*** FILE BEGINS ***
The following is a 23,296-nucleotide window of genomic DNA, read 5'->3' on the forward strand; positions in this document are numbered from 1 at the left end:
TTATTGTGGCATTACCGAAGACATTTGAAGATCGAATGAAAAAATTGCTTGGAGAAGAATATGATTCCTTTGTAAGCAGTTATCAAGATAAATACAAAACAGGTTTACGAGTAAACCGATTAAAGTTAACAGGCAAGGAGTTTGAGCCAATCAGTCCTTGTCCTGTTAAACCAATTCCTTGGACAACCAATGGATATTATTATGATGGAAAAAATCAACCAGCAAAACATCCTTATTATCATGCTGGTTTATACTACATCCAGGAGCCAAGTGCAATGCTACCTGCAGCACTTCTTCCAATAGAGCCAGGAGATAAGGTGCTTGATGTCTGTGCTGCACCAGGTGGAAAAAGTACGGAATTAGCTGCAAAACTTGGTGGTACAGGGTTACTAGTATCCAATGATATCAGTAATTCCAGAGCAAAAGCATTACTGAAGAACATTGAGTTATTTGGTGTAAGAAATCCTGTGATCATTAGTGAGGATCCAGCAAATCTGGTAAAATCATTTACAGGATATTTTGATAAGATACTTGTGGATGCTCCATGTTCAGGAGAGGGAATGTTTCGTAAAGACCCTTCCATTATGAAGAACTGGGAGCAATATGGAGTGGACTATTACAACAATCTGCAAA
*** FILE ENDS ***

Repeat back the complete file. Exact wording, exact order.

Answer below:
The following is a 23,296-nucleotide window of genomic DNA, read 5'->3' on the forward strand; positions in this document are numbered from 1 at the left end:
TTATTGTGGCATTACCGAAGACATTTGAAGATCGAATGAAAAAATTGCTTGGAGAAGAATATGATTCCTTTGTAAGCAGTTATCAAGATAAATACAAAACAGGTTTACGAGTAAACCGATTAAAGTTAACAGGCAAGGAGTTTGAGCCAATCAGTCCTTGTCCTGTTAAACCAATTCCTTGGACAACCAATGGATATTATTATGATGGAAAAAATCAACCAGCAAAACATCCTTATTATCATGCTGGTTTATACTACATCCAGGAGCCAAGTGCAATGCTACCTGCAGCACTTCTTCCAATAGAGCCAGGAGATAAGGTGCTTGATGTCTGTGCTGCACCAGGTGGAAAAAGTACGGAATTAGCTGCAAAACTTGGTGGTACAGGGTTACTAGTATCCAATGATATCAGTAATTCCAGAGCAAAAGCATTACTGAAGAACATTGAGTTATTTGGTGTAAGAAATCCTGTGATCATTAGTGAGGATCCAGCAAATCTGGTAAAATCATTTACAGGATATTTTGATAAGATACTTGTGGATGCTCCATGTTCAGGAGAGGGAATGTTTCGTAAAGACCCTTCCATTATGAAGAACTGGGAGCAATATGGAGTGGACTATTACAACAATCTGCAAA